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LONDON — Comcast and 21st Century Fox will settle their battle for control of broadcaster Sky through a rare auction designed to put an end to months of offers and counteroffers from the American media empires seeking a foothold in the European pay TV market.
The auction will begin after the London stock market's close on Friday and end sometime Saturday evening following a maximum of three rounds of bidding, Britain's Takeover Panel said in a statement.
It would mark a dramatic resolution of Sky's fate, which has been up in the air ever since Fox made its first bid in December 2016.
Fox's takeover was held up by regulatory scrutiny of the proposed deal and was then gatecrashed by Comcast earlier this year.
Comcast, which owns the parent company of NBC News, NBCUniversal, currently leads Fox in the fight with a $34.3 billion offer. Fox has bid $32.5 billion for the 61 percent of the satellite broadcaster it does not own.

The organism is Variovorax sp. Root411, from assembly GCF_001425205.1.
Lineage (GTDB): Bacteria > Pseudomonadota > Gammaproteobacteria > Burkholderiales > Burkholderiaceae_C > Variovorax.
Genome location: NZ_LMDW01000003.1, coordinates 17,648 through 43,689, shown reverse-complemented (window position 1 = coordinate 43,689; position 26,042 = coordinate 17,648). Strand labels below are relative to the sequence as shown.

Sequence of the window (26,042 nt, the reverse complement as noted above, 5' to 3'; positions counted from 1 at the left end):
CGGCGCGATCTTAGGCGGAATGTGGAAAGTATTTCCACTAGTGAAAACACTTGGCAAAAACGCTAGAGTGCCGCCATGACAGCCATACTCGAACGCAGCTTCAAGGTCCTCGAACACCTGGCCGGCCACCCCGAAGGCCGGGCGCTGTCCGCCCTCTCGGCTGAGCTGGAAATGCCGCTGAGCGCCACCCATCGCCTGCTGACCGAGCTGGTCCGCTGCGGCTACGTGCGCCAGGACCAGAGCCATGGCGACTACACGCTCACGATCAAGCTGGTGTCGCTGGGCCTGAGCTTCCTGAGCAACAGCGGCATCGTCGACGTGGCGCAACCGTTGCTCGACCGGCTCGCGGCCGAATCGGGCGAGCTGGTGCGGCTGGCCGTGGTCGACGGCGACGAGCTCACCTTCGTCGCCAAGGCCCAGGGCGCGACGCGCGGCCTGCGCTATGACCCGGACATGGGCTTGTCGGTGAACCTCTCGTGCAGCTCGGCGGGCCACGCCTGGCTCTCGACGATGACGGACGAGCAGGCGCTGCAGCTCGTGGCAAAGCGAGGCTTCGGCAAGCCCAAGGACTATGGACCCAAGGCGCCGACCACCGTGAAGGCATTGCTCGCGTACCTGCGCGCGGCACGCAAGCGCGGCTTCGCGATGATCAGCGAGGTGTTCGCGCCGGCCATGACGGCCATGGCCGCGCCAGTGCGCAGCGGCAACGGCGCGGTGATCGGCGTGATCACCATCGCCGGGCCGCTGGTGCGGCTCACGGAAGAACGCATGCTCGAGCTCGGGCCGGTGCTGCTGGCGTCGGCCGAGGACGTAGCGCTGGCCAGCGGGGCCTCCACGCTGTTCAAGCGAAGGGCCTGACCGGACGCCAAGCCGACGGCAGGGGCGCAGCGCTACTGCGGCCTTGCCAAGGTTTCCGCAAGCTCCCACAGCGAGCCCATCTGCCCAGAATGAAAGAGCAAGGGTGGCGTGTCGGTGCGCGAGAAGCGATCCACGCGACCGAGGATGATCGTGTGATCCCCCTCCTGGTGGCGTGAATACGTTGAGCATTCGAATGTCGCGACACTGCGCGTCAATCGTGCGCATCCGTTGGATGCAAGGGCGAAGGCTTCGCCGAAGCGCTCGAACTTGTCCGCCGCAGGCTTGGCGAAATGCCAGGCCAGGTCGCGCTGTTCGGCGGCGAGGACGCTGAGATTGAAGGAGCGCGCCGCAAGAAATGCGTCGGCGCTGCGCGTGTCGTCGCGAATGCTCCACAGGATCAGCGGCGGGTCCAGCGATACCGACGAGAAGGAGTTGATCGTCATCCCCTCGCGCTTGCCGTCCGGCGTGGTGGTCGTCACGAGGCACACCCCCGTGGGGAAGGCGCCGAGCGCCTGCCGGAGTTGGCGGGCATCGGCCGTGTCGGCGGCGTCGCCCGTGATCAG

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Walt Disney has also agreed to a separate deal to buy TV and film assets from Fox, including its Sky shareholding, for about $71 billion.
The fight for Sky is part of a bigger battle being waged in the entertainment industry as the growth of Netflix and Amazon force the world's traditional media giants to spend tens of billions of dollars to keep pace.
An auction for Sky, which broadcasts to 23 million households across Europe, would the biggest ever deal in the U.K. to be decided by a panel-run auction.
The panel said it called the auction "to provide an orderly framework for the resolution of this competitive situation."
Fox, as the current low bidder, will have the right to make a new offer during the first round of the auction, and Comcast will have the opportunity to counter it during the second round. Both parties will have the chance to make increased offers during the third and final round. All bids must be in cash.
Sky was formed in 1990 when Murdoch merged his fledgling British satellite TV service with a rival, and is a broadcaster of sports, films and TV shows.
Fox's bid is the most recent effort by Rupert Murdoch to take full control of the valuable media company.
His last bid foundered amid a 2011 phone-hacking scandal, in which journalists working for Murdoch newspapers were accused of gaining illegal access to the voicemail messages of crime victims, celebrities and members of the royal family.
News Corp., which is controlled by the Murdochs, withdrew its bid for Sky soon after.